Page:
Sinusitis vs Rhinitis

Posted in Rhinitis, Sinusitis

Sinusitis vs. rhinitis. Many people link and compare these two diseases as they have very similar symptoms. What exactly is the connection between them? What differences distinguish them from each other? To understand it better, let us take a deeper look at the definitions first. As we may have heard before, sinusitis occurs in the sinuses (that’s why they call it sinusitis). Sinusitis itself refers to the inflammation of the sinuses, the cavities around the nose that linked directly to the nose through some tiny ducts (commonly known as the nasal passages). These ducts are very, very small, thus making them very prone to get blocked by even small air-borne particles. When these passages get blocked, mucus will be accumulated in the sinuses and cause infections, this is what we call sinusitis. Rhinitis, on the other hand, is the inflammation occurs in the nasal passages that connect the sinuses with the nose. Rhinitis can cause swelling in the nasal ducts, blocking the drainage system from sinuses which will eventually end up in sinus infection. Experts named this condition ‘rhinosinusitis’, a complication of rhinitis which leads to sinusitis. So, it is obvious that rhinitis could develop sinusitis if it’s not properly treated. This is why rhinitis is usually followed by sinusitis.

Both rhinitis and sinusitis have very similar symptoms. People who suffer from rhinitis might feel stuffy-nose, and inconvenience around the nose area. There is also some mucus dripping from the post nasal area at the back of the throat. Rhinitis also raises flu-like symptoms such as cold. Similar to rhinitis, sinusitis also brings up all these symptoms. Although, sinusitis may have additional symptoms like pain in the face area near the nose, severe cough, and in most cases where the sinusitis is caused by microbial infection, the sufferer may also get fever.

Another factor that differentiates rhinitis and sinusitis is the main factor that triggers them. Bacterial infection is the most common cause of sinusitis. Allergens and environmental factors can also result in sinusitis, although in most cases, microbes still play the biggest role in developing sinusitis. Even if the cause is not microbial factor, sinusitis usually ended up in microbial infection (because the clogged sinuses are excellent place for microbes to grow). This means that sinusitis is very closely-related to microbial infection. In reversal, rhinitis is mainly caused by allergens and environmental factors. Only few cases of rhinitis are caused by viral infection. Generally, rhinitis is divided into two types. The first type is ‘allergic-rhinitis’. Some people are allergy to certain types of allergens such as animal fur, histamine (usually presents in food), and pollens. The other type is ‘non-allergic-rhinitis’.  This type of rhinitis is usually caused by environmental factors like chemicals or smoke. Both of these types occur without intervention of microbes.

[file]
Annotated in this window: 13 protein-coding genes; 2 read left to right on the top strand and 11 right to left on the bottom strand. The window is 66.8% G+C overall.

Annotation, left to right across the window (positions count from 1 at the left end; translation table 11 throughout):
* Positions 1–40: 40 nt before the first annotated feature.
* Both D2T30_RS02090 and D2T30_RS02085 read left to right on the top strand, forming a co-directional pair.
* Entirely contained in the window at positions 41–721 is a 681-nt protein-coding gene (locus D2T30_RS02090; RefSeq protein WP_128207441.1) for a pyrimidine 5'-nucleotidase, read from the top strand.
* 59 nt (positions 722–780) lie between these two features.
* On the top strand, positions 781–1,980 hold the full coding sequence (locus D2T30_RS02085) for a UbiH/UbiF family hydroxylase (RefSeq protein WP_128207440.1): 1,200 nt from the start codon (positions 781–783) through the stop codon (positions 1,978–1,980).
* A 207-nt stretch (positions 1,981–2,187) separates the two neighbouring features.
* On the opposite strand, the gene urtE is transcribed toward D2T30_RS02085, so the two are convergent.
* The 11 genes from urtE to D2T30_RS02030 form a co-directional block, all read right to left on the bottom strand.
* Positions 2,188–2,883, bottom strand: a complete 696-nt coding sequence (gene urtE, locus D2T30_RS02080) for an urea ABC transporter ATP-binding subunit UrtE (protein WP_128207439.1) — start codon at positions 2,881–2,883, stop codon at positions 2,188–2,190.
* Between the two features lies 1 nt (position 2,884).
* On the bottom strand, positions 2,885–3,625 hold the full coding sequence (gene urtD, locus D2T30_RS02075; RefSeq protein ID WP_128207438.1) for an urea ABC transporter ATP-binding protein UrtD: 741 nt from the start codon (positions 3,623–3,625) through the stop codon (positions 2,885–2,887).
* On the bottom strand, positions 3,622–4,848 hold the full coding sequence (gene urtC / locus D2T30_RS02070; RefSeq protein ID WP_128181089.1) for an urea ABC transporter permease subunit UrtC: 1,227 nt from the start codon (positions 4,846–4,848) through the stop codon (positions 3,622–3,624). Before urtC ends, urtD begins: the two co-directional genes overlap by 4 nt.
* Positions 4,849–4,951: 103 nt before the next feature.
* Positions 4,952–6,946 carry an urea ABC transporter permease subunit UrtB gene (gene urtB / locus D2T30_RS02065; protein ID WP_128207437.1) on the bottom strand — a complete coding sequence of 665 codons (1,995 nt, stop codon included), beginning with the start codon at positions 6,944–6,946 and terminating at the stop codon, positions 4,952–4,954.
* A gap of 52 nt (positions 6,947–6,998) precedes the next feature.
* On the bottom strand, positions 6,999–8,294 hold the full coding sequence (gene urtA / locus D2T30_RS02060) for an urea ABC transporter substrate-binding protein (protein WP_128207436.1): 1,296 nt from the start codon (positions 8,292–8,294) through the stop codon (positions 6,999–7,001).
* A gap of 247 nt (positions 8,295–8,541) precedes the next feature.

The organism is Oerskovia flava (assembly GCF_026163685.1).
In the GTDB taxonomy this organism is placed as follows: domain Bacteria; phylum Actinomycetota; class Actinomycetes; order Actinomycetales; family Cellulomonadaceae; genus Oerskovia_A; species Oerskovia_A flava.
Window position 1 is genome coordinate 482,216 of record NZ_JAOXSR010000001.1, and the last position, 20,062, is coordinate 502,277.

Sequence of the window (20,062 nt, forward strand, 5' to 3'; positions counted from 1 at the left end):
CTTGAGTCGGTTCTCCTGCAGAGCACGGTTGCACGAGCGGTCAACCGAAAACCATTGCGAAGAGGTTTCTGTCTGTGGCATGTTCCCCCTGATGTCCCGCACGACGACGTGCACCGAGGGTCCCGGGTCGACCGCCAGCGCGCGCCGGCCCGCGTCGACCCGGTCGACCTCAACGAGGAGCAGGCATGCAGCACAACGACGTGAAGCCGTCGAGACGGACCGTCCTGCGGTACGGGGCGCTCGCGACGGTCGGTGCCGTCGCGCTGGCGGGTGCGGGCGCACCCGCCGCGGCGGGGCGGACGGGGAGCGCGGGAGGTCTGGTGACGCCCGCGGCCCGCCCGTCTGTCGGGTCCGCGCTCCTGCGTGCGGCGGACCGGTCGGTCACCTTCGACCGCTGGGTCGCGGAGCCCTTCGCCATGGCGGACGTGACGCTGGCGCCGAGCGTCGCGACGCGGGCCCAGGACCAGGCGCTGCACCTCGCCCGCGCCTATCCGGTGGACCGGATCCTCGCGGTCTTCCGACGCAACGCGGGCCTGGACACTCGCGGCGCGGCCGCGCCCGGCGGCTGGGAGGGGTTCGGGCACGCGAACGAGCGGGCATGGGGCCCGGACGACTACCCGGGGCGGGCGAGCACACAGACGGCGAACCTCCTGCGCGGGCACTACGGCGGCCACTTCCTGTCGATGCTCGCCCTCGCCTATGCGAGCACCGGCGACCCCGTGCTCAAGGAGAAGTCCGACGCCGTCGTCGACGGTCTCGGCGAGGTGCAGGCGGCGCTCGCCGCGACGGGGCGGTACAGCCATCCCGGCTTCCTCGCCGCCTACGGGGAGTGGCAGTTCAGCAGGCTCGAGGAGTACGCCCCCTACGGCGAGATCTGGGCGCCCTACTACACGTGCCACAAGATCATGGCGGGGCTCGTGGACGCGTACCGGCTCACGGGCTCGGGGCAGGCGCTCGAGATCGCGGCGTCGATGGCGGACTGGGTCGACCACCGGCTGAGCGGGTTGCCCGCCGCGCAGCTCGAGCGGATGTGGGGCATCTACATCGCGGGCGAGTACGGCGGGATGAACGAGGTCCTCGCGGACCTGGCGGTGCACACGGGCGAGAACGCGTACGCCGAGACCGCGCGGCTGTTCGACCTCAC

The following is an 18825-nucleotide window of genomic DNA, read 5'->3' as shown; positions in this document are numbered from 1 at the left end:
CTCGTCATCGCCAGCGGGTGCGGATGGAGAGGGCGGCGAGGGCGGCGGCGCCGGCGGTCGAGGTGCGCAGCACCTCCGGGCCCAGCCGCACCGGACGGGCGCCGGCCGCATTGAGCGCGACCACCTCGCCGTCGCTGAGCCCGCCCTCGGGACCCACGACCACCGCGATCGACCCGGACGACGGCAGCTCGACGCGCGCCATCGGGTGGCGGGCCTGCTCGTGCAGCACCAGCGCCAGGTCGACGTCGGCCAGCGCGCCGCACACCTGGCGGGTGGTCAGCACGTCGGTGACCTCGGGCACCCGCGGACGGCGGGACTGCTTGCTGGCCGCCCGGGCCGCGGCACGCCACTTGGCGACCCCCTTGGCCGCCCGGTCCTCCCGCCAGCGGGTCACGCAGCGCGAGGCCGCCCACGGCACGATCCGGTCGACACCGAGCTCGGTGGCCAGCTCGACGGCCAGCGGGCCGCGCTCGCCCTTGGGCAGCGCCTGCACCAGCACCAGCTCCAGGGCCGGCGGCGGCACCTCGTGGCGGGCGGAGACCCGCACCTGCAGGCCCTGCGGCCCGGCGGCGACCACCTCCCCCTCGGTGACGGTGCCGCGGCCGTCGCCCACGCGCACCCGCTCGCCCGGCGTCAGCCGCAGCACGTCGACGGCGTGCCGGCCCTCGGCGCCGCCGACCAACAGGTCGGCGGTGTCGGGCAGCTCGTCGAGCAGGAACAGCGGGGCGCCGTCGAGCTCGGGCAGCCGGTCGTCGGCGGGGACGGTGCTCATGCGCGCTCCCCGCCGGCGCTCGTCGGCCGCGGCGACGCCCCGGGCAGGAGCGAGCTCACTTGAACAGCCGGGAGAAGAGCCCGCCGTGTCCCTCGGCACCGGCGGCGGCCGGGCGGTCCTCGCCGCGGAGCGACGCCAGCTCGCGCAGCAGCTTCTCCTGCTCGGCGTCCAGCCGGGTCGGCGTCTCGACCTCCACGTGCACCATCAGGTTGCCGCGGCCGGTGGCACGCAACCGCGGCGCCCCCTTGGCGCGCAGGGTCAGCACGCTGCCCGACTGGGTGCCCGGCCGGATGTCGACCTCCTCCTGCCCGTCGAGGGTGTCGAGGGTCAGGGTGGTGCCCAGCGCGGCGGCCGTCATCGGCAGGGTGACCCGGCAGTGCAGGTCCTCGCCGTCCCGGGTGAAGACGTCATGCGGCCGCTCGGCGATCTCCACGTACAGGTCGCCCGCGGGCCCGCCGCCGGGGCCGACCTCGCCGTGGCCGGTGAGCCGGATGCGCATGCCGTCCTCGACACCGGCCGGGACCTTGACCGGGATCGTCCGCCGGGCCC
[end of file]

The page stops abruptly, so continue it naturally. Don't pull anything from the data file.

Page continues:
To treat a disease, the factor that caused it must be taken into serious attention. The factors are important as they can be the key to determine what type of medication should be taken. As mentioned above, rhinitis is mainly caused by allergens and environmental irritants. Rhinitis is usually treated by anti-allergen medicines. If the sufferer has allergy-history to histamine, pseudo-ephedrine containing medicines are often used. There are many other substances that can cause rhinitis. Each can only be treated with specific cures. This makes the cures for rhinitis widely varied. Meanwhile, sinusitis is highly correlated to bacterial infection. This is why the doctors usually treat patients with sinusitis by giving them antibiotics. Rhinitis patients can also be given antibiotics but this usually happens if the rhinitis has developed into rhinosinusitis.

In conclusion, rhinitis and sinusitis are indeed different. But since they both are highly correlated, I prefer to use the term ‘rhinitis and sinusitis’ rather than ‘rhinitis versus sinusitis’.

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